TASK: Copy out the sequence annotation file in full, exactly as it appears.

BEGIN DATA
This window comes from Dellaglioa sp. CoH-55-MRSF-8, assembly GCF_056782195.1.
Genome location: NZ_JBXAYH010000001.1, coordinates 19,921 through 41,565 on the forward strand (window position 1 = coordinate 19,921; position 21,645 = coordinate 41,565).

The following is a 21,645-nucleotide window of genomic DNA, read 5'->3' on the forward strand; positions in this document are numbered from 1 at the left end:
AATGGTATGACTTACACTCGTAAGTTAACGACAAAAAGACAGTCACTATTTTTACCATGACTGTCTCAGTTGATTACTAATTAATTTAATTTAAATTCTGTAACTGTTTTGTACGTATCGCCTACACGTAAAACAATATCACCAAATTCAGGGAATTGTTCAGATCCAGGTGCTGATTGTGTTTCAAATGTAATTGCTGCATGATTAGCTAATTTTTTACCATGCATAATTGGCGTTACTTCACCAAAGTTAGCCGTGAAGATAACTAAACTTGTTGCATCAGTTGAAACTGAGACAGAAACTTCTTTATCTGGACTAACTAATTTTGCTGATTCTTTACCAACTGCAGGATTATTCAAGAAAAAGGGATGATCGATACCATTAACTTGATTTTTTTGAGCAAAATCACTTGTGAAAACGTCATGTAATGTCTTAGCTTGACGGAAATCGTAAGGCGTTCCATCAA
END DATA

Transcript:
This window comes from Dellaglioa sp. CoH-55-MRSF-8, assembly GCF_056782195.1.
Genome location: NZ_JBXAYH010000001.1, coordinates 19,921 through 41,565 on the forward strand (window position 1 = coordinate 19,921; position 21,645 = coordinate 41,565).

The following is a 21,645-nucleotide window of genomic DNA, read 5'->3' on the forward strand; positions in this document are numbered from 1 at the left end:
AATGGTATGACTTACACTCGTAAGTTAACGACAAAAAGACAGTCACTATTTTTACCATGACTGTCTCAGTTGATTACTAATTAATTTAATTTAAATTCTGTAACTGTTTTGTACGTATCGCCTACACGTAAAACAATATCACCAAATTCAGGGAATTGTTCAGATCCAGGTGCTGATTGTGTTTCAAATGTAATTGCTGCATGATTAGCTAATTTTTTACCATGCATAATTGGCGTTACTTCACCAAAGTTAGCCGTGAAGATAACTAAACTTGTTGCATCAGTTGAAACTGAGACAGAAACTTCTTTATCTGGACTAACTAATTTTGCTGATTCTTTACCAACTGCAGGATTATTCAAGAAAAAGGGATGATCGATACCATTAACTTGATTTTTTTGAGCAAAATCACTTGTGAAAACGTCATGTAATGTCTTAGCTTGACGGAAATCGTAAGGCGTTCCATCAA